A + Single + Man??

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Hello friends,
How can this be possible to say

A SINGLE MAN is unable to bring revolution.

when ARTICLE "A" itself means SINGLE then how can ARTICLE be used with SINGLE.??

If it is possible to use article with SINGLE then kindly let me know.

  • owlman5

    Senior Member
    Hello, Wohlamhay. It sure is possible, even common, to use an article in front of the adjective "single": A single cup of tea, a single voice, etc.

    You are right that "a cup of tea" means the same as "a single cup of tea". But speakers and writers sometimes add the adjective "single" for emphasis.

    Articles can be hard to understand for those whose first language isn't English. Here's a link to a good explanation of the articles from a grammar website*. You might find it helpful.

    * Guide to Grammar and Writing. Sponsored by the Capital Community College Foundation.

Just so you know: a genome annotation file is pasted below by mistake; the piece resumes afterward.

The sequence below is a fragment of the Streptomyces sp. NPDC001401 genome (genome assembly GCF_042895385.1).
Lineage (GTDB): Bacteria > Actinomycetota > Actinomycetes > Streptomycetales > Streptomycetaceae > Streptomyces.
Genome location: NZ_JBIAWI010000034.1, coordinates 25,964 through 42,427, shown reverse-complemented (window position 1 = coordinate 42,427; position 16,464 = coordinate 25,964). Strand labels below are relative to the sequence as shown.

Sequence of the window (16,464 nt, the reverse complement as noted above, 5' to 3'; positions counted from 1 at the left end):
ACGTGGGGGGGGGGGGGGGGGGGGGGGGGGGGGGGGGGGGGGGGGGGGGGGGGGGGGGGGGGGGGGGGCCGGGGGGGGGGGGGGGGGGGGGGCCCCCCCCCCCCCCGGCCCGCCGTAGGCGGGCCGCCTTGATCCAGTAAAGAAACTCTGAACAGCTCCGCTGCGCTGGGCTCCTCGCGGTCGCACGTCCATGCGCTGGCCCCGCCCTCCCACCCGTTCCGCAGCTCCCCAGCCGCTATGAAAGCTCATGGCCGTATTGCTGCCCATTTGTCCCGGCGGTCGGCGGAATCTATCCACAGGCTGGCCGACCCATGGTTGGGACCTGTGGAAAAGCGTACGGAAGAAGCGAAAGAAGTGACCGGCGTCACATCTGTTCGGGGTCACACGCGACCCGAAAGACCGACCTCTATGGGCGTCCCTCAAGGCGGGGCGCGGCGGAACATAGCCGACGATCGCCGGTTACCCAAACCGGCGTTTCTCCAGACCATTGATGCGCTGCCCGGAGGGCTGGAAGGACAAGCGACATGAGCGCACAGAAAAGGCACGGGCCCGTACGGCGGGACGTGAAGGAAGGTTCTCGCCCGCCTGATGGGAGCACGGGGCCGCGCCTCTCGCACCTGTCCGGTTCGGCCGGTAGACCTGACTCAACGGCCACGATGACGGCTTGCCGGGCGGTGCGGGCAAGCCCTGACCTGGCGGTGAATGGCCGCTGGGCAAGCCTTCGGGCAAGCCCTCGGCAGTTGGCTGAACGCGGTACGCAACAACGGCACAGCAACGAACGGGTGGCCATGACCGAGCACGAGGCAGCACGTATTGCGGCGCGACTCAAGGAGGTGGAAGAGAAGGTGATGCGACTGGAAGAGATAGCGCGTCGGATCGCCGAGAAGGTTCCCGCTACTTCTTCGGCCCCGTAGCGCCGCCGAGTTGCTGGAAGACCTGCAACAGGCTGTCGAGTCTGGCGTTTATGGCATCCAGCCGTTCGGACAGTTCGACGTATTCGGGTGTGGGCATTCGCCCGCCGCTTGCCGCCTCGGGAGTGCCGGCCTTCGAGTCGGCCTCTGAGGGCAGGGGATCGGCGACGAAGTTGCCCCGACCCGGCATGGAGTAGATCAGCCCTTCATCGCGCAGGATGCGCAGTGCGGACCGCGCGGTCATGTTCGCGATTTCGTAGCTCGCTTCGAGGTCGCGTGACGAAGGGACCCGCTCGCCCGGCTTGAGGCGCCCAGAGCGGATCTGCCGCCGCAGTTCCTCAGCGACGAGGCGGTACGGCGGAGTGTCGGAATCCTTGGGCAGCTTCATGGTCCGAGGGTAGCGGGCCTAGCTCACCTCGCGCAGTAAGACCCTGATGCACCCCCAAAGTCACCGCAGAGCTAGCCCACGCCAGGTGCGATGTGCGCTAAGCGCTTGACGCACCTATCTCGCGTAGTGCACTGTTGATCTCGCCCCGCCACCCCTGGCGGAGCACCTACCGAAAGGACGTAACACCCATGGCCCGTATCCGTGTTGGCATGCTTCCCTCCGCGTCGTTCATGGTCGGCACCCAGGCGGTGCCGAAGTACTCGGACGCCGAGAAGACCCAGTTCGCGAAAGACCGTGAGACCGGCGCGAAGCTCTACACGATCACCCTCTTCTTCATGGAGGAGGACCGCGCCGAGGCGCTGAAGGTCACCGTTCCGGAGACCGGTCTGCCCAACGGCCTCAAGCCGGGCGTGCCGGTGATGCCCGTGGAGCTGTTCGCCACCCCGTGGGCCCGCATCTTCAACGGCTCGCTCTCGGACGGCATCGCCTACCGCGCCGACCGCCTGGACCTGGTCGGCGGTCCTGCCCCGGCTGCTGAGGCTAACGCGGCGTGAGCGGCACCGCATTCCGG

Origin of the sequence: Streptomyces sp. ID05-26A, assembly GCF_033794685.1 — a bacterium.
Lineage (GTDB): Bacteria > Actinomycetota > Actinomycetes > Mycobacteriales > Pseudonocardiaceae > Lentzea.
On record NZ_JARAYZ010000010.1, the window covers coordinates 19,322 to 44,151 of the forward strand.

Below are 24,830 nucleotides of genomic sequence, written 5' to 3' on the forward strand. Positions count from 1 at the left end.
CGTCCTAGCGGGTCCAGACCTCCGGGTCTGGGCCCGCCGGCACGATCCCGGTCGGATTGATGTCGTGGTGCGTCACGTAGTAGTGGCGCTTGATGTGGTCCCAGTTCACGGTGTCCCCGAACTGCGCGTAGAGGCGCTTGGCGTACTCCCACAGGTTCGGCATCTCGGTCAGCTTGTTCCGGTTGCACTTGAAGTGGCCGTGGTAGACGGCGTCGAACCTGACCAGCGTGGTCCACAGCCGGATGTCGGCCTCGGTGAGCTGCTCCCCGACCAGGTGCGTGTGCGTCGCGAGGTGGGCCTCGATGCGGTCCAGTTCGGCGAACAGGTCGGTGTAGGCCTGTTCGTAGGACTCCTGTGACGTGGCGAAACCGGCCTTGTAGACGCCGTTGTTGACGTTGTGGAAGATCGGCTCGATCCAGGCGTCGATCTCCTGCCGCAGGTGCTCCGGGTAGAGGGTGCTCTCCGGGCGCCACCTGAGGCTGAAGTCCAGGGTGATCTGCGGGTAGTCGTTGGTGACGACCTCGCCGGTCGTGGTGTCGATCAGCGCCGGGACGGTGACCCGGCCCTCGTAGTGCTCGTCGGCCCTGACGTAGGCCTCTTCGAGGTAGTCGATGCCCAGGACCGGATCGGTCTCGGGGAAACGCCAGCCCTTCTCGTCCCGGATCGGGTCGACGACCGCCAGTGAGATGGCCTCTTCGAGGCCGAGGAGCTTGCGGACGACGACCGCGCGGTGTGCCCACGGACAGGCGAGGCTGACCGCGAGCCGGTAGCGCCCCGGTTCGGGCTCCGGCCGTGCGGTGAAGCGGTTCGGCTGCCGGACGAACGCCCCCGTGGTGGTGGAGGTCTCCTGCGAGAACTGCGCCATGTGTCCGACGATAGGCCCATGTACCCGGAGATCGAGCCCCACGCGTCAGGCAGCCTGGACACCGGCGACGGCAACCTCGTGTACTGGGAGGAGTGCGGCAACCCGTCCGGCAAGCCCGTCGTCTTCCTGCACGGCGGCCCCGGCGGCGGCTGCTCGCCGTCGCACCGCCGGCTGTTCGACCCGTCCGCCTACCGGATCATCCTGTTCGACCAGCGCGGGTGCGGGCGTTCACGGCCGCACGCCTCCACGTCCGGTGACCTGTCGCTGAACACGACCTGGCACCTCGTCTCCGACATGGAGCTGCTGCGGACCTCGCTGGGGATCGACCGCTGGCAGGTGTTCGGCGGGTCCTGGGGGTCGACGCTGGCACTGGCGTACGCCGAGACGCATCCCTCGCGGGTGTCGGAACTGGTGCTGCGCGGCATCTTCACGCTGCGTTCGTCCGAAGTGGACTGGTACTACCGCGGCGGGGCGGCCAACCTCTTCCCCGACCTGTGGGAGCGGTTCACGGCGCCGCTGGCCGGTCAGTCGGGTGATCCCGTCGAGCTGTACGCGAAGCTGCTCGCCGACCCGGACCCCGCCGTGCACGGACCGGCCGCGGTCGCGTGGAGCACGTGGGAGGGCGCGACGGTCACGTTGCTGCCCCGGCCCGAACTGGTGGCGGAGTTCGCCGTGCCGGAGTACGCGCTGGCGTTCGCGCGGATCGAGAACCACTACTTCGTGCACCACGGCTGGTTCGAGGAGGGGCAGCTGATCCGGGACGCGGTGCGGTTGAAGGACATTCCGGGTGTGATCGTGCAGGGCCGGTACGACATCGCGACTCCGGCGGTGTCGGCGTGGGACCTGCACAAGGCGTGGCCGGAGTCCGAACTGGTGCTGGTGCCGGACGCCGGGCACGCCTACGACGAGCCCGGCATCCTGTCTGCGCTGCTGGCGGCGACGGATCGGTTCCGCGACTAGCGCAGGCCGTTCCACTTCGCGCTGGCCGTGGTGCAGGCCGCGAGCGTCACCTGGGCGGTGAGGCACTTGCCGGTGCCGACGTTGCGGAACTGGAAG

Last edited:

    Sparky Malarky

    English - US
    Maybe it will help to give you some examples.

    A man is unable to bring revolution. Does this mean that revolution is impossible? That a man can not achieve it but a woman can? That only God can bring about revolution?

    A single man is unable to bring revolution. Now the meaning is clear: one man cannot bring about a revolution all by himself.


    English - England
    1. a single man = a/any/one man on his own; a/any solitary man; a/any/one man by himself.
    2. a single man = an unmarried man


    Senior Member
    English - English
    A man is unable to bring revolution has two interpretations:
    It is a real-time "football commentary"-type observation on the activities of an unidentified man.
    It is a general statement about any given man, and may imply contrastivity: that other people, like women, can do it.

    Crucially it does not mean one man alone. The sentence may be talking about a man trying to start a revolution on his own, or a man who has rallied support. You can express one man alone as a single man as you have done or as one man is unable to bring revolution by himself/alone.

    Thomas Tompion

    Senior Member
    English - England
    I think that a single man is inextricably mixed with the idea of an unmarried man, in way which doesn't apply to single cups of tea.

    To express this idea, I'd say something line One man alone is unable etc.
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